Money matters: Finding funds for your new venture

Money matters: Finding funds for your new venture

Post by ica-admin, 11 October, 2019

Lorem Ipsum is simply dummy text of the printing and typesetting industry. Lorem Ipsum has been the industry’s standard dummy text ever since the 1500s, when an unknown printer took a galley of type and scrambled it .

Money matters: Finding funds for your new venture

Money matters: Finding funds for your new venture

Today’s generation is felicitated for its ambitious, go-getter attitude and its courage at not letting financial constraints stand in the way of career goals.
oday’s generation is felicitated for its ambitious, go-getter attitude and its courage at not letting financial constraints stand in the way of career goals. No longer is seeking funds for a smart business idea a preserve of the well-connected or the well-heeled. One of the most respectable and obvious methods to start a new business is by paying out of your own pocket, otherwise called bootstrapping. In case your start-up needs large sums of capital, associating with a partner who has deep pockets is a safer alternative. By one estimate, 28% of all globally renowned business entities had co-founders precisely for this reason. However, you must ensure that your partner’s commercial goals are the same as yours. If you have friends or family that have the means to collectively fund your enterprise, go for it. Because your relatives and friends demand less formalities and compliance including rates of interest, this is a smoother option.

Informal funding sources
The most democratic method to raise money is crowdfunding. As an entrepreneur, you can propose, pitch, and put up detailed business plans, etc., on a crowdfunding platform. Users of the platform can read this information and if it strikes a chord with them, pledge money or pay any amount as a donation.

Venture capitalists (VC) are organisations that have corpuses of pooled funds from a number of members or the public. They scout for promising start-ups with high growth potential and buy equity in your firm in exchange for funds. VCs also provide mentorship and expertise while periodically evaluating the business for sustainability and scalability.

Another variety of financers are angel investors, who may be individuals or groups with surplus cash. Business advice, tutoring and access to social networks are some of the benefits that an angel investor will offer entrepreneurs.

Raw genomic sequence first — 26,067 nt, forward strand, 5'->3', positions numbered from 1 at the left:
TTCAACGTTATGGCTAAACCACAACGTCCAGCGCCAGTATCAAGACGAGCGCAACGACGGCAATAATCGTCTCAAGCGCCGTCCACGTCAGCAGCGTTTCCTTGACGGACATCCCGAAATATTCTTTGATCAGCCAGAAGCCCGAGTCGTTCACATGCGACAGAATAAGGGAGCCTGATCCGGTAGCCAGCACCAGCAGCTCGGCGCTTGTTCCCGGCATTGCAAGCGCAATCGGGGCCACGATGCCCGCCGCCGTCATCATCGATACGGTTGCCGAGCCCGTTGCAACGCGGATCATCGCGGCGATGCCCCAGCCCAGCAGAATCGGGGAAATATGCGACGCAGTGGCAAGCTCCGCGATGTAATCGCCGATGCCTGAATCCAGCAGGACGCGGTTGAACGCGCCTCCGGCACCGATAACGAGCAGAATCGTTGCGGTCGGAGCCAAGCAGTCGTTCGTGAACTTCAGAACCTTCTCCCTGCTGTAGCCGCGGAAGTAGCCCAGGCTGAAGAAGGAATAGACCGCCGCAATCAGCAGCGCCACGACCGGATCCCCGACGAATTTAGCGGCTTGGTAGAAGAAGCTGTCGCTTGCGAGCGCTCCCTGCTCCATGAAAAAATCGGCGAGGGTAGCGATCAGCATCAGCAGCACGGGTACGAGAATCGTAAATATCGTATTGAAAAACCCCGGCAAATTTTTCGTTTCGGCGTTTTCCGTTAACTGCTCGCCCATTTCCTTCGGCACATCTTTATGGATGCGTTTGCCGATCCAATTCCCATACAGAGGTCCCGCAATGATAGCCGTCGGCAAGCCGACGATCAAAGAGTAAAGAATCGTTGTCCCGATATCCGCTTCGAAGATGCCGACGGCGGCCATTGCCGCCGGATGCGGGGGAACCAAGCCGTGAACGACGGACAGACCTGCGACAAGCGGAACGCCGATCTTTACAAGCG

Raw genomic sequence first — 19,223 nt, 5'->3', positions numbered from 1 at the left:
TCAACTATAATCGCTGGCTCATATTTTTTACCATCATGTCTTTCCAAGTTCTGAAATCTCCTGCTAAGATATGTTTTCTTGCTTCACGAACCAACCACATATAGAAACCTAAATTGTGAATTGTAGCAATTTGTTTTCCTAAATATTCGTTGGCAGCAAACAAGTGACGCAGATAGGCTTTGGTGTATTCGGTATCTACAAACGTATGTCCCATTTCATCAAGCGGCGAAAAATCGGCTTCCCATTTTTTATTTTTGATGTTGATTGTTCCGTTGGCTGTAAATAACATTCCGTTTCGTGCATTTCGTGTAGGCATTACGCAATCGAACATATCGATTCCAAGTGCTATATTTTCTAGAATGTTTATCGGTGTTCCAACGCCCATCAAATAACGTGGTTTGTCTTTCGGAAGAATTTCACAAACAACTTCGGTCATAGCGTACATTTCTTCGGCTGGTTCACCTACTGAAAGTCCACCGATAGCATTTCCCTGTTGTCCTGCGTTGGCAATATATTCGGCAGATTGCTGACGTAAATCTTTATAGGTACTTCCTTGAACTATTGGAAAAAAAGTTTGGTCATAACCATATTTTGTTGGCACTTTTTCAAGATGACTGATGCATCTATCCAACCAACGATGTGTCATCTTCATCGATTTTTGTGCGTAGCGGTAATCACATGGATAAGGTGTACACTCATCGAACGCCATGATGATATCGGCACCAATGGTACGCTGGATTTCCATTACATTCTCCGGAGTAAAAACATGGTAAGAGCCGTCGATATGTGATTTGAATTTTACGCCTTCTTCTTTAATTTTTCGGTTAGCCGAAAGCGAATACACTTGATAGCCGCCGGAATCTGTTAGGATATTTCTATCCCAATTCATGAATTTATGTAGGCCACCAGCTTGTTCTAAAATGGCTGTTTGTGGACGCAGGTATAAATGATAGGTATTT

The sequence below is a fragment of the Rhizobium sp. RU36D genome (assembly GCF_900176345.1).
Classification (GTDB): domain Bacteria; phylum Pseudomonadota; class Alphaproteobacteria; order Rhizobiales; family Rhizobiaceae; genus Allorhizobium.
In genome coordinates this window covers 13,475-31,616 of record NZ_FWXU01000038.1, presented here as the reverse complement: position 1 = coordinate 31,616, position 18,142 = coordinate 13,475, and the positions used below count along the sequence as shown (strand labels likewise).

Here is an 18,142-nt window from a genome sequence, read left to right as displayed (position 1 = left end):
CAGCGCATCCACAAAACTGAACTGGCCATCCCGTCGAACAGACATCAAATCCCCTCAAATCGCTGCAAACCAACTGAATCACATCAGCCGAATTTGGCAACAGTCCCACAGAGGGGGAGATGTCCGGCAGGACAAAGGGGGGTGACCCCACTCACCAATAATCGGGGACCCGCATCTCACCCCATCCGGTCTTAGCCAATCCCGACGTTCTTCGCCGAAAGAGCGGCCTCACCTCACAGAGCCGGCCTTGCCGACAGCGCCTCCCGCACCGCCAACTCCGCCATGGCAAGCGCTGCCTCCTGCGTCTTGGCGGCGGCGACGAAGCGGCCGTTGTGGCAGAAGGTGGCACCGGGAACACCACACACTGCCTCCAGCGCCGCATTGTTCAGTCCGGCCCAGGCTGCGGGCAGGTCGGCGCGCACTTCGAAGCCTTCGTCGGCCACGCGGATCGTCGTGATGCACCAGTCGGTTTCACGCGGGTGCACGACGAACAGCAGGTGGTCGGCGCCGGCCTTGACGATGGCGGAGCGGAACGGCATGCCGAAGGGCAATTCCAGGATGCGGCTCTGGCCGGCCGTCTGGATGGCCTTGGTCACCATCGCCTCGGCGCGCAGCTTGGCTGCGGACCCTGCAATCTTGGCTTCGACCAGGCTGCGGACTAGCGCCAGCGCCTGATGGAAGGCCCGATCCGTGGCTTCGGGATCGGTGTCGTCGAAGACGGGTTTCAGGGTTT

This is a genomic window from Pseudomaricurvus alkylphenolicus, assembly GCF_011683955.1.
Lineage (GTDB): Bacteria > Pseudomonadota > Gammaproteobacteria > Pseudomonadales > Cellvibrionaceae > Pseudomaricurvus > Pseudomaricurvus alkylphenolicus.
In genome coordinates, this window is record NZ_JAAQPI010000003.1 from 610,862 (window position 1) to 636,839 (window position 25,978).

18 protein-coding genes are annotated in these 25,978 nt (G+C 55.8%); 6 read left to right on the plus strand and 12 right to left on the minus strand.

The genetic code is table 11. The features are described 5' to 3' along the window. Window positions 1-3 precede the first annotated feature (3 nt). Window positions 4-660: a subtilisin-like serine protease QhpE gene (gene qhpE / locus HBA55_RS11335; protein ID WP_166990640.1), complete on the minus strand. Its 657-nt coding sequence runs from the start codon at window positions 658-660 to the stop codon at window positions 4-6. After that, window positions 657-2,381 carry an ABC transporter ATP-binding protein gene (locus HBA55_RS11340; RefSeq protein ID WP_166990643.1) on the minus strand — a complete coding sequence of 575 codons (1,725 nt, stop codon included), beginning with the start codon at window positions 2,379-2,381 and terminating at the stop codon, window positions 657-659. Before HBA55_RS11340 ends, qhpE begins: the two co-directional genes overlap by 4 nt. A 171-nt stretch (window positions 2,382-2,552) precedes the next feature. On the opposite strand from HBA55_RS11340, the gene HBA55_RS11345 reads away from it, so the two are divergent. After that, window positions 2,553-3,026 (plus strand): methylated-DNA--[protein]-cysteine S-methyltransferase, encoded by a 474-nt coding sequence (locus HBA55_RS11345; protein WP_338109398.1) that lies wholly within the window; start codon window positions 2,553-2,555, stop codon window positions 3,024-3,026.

If you operate in a major city, your search for funding is likely to lead you to platforms called incubators and/or accelerators. The sole purpose for their existence is to guide businesses in the very early stages. Incubators allow start-ups access to space, training and value-chain networking in a bid to help them develop. Accelerators simply do the same thing on a larger scale and often help existing businesses reach maturity faster. These platforms, however, offer short-term assistance but give you the opportunity to connect and relate with your peers, investors and mentors.

Funding in the formal sector
Banks and micro finance institutions have traditionally been there to help with either working capital or initial funding. While the former lets you complete one revenue-generating cycle without any hitches, the latter requires assessing your business plans, assets and competencies quantitatively before a loan is sanctioned. Micro finance caters to that audience which either do not have access to the conventional banking system or those whose funding needs are partial and credit score not up to standard.

Another option is the Pradhan Mantri Micro Unit Development and Refinancing Agency Ltd (Mudra). This public fund is disbursed to entities in the micro enterprise sector. You must submit your detailed business plan and if that gets approval, you will be sanctioned a loan. You will obtain a Mudra card, which functions like a credit card with which you can purchase raw materials and meet other operating expenses. This grant is, perhaps, the best option if you qualify for it.

By Narendra Shyamsukha

The writer is founder chairman of ICA Edu Skills, a leading skill development and education company.


Warning: Use of undefined constant php - assumed 'php' (this will throw an Error in a future version of PHP) in /home/kdkhq9kb9mj3/public_html/wp-content/themes/ica/footer.php on line 1175